An enjoyable aspect to the Mass was that the priest and servers took the time to make the processions move calmly and slowly, giving us time to sing three or even four verses of the hymns. (Efficiency of motion is not the goal, men!) The hurried clergy up North need to learn something from these guys. The choices of music were OK: the hymns were "Be Thou My Vision" and "O God our Help in Ages Past", and the Mass Ordinary music was from the Mass in honor of Pope Paul VI and the Danish Amen Mass.

Mobile's definitely a Baptist town, but the Church was here first when the city was settled by the Spanish and French, and I'm glad to see her continuing growth here.

[Some pictures of the Basilica's very nice windows are on-line at]

The Annunciation

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(The Annunciation was observed on April 4 this year.)

(photo by Steve Schultz)

more photos

A couple of weeks ago I posted a exterior photo of the Ukrainian church in Silver Spring: here are a couple of interior pictures, thanks to eje...
showing the Holy Table and the parish's magnificent tabernacle. (Click through to see the photos in a larger format.)
Also, here's a photograph from CL co-founder Steve Schultz, showing the tabernacle and baldachino at the Mary Immaculate Center in Northampton, PA, where he is living and studying this year. Thanks, Steve!

Snow? What snow?


After Eric Ewanco and I arrived in DC for the March for Life, we, as experienced New Englanders, ignored the public officials' warnings about the weather and headed into town anyway to visit the Holy Places. We started with the Basilica but, since Eric's Ukrainian, we also made a pilgrimageHoly Trinity Ukrainian Church, Silver Spring to the Icon and Book Service on Quincy Street, a treasure trove of all things Orthodox and Eastern Catholic. We also took a tour of the Franciscan Holy Land shrine, dropped in late for Melkite vespers in McLean, and met some friends for burgers.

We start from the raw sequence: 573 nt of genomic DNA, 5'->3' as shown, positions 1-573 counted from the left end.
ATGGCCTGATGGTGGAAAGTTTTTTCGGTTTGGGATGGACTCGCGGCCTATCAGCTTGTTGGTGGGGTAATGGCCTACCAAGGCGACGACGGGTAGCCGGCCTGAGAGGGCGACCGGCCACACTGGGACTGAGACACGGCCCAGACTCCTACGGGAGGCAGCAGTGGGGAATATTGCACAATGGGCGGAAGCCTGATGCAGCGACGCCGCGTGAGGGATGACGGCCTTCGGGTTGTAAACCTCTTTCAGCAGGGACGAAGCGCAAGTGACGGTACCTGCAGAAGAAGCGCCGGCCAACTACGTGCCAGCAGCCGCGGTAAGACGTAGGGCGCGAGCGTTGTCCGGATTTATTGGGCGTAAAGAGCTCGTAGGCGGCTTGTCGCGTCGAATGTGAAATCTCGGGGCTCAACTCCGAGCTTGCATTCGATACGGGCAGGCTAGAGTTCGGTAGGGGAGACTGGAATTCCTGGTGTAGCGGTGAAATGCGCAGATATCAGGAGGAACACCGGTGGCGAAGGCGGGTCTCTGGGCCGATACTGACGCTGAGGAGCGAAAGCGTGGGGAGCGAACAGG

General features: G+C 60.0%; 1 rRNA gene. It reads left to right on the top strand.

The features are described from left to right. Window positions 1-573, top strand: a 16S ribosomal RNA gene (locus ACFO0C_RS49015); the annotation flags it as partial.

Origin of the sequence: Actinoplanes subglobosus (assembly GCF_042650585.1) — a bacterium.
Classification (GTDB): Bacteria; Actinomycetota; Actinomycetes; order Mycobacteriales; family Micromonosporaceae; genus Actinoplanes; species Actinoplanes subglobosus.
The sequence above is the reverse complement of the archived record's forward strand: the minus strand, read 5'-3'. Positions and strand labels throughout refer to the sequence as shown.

The next day we attended Divine Liturgy at my favorite church in the Washington area, the striking and rustic Ukrainian parish in Silver Spring. The sign out front reads "Holy Trinity Ukrainian Catholic Particular Church", so it's known around town as "the Particular Church". In spite of the quirky sign, it's an impressive place built in the late '90s in the style of Carpathia's Hutzul mountains. Now this is a church!

I'll check with Eric to find out when his pictures of the interior will be on-line.

Help a brother out here. I'm looking for an Encyclopedia of Catholic Symbols in general and information about dominican symbols specificially: the Dominican Shield, the habit, and the Dominican Cross.

Please help me out in the comments or over email! Thanks a million!

It's time to get back to things Catholic like bashing church art since Vatican II. At first I thought to entitle this post "abstract art" in Latin, but upon consulting a Latin dictionary I found there is no word for "abstract." Abstract art is ars quod nulo sensu percipi notio mente sola concepta or “art removed from the sphere of the senses.” Amazing what Latin tells us about ourselves, isn't it? Abstract art isn't entirely removed from the realm of the senses. Such as it is, it obviously presents something to the senses.